“The Girl From Berlin” by Ronald H. Balson has readers experiencing the emotional roller coaster ride of guilt, anger, fear and redemption. Chapters alternate between the 1930s/1940s and 2017. The connection between the time periods is a manuscript that Ada Baumgarten has written about her life under Nazi rule and the devastating effect it had on Jews — particularly Ada’s family.
Not only is this book a powerful historical novel, but it also has a riveting mystery of murder, deception and greed. The questions asked throughout the present-day chapters: How does the accounting of a young Jewish girl’s life in the 1930s and 1940s relate to a deed for an Italian farm, and what became of Ada?
It is almost like taking a time machine from present-day Italy back to the 1930s during Hitler’s regime in Germany. The story opens with the recurring characters Catherine Lockhart and Liam Taggart being asked by an old friend to travel to Tuscany, Italy to save the farm and priceless wine vineyards of his aunt, Gabi Vincenzo. A powerful corporation claims they own the deeds, even though she can produce her own set of deeds to her land.
Since Catherine is an attorney and her husband Liam is a private investigator, they set forth to try to help the elderly woman. Upon their arrival in Tuscany, Gabi tells Catherine and Liam to read a memoir by a woman named Ada Baumgarten, a German violinist forced to flee Berlin and settle in Bologna, Italy, after the Nazis took power.
The author also transplants readers back to the Nazi era where Jews were unaware of the horrors awaiting them: first deprived of careers/businesses, then property, basic rights and ultimately, for many of them, their lives. Even more disturbing is the knowledge that while this was happening, many of the non-Jewish German population either does nothing or actively assists. Within these devastating events the author allows readers a reprise with the classical musical scenes and the various descriptions of certain musical works.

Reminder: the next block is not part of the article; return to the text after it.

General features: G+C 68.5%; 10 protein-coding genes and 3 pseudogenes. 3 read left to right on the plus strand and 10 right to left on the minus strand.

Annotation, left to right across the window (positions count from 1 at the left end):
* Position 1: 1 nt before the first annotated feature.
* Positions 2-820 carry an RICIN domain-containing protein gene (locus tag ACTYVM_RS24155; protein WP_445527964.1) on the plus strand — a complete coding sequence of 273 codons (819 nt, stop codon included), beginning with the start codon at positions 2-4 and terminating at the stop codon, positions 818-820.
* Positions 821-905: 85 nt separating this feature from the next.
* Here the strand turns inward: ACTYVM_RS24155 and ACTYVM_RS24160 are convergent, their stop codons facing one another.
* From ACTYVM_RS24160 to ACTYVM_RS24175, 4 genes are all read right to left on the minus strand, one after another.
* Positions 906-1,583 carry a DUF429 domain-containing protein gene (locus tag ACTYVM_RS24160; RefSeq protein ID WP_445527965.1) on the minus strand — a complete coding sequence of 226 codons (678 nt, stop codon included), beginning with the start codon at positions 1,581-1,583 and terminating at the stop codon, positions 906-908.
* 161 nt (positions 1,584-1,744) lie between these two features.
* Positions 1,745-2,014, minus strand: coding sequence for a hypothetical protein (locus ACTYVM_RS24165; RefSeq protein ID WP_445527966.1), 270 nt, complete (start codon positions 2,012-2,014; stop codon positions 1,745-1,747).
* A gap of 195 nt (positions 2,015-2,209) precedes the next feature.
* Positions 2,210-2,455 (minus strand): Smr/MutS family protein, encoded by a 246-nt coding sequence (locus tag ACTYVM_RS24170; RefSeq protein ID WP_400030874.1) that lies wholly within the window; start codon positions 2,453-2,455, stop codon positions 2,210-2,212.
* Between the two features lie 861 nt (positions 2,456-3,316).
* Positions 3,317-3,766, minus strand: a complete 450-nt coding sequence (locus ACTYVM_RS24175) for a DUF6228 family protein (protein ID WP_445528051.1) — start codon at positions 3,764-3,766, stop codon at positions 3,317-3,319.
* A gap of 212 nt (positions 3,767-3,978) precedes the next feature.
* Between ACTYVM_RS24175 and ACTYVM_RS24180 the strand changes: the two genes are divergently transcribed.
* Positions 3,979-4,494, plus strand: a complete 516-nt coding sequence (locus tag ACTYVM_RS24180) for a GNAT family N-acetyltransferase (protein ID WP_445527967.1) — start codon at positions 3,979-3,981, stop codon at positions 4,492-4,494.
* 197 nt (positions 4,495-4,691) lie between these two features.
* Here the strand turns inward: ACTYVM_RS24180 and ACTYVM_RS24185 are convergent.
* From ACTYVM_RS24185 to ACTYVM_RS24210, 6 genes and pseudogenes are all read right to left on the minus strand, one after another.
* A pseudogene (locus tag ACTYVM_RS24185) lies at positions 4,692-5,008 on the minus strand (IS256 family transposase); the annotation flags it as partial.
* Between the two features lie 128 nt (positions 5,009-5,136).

This novel puts a personal touch on the Holocaust where the 6 million Jews who perished do not seem like numbers. Starting with the first pages of the book, readers will be so mesmerized there will be no turning back. Balson does a great job of intertwining the music, the rise of the Nazi party to power during its early years, its effect on Jewish lives and the comparison between Jewish treatment in Hitler’s Germany and Mussolini’s Italy. It is a story of courage, survival and hope.
Elise Cooper: The novel is really the story of two women.
Ron Balson: I got the idea for Gavi when visiting my son, who was studying abroad in Italy. We drove around Italy and tried to visit as many wineries in Tuscany as we could because they are so quaint and beautiful. We found out that German corporations own some of them. I thought about the German occupation of Italy from 1943 to 1945 where they brutally seized Jewish property.
Ada came about from my long-time thoughts about Jewish artists and musicians during the Nazi regime. During the Weimar Republic, Germany’s government, from 1919 to 1933, the period after World War I until the rise of Nazi Germany, there was a cultural explosion of art and science.
EC: You depict how many Jews did not realize until it was too late what was really happening.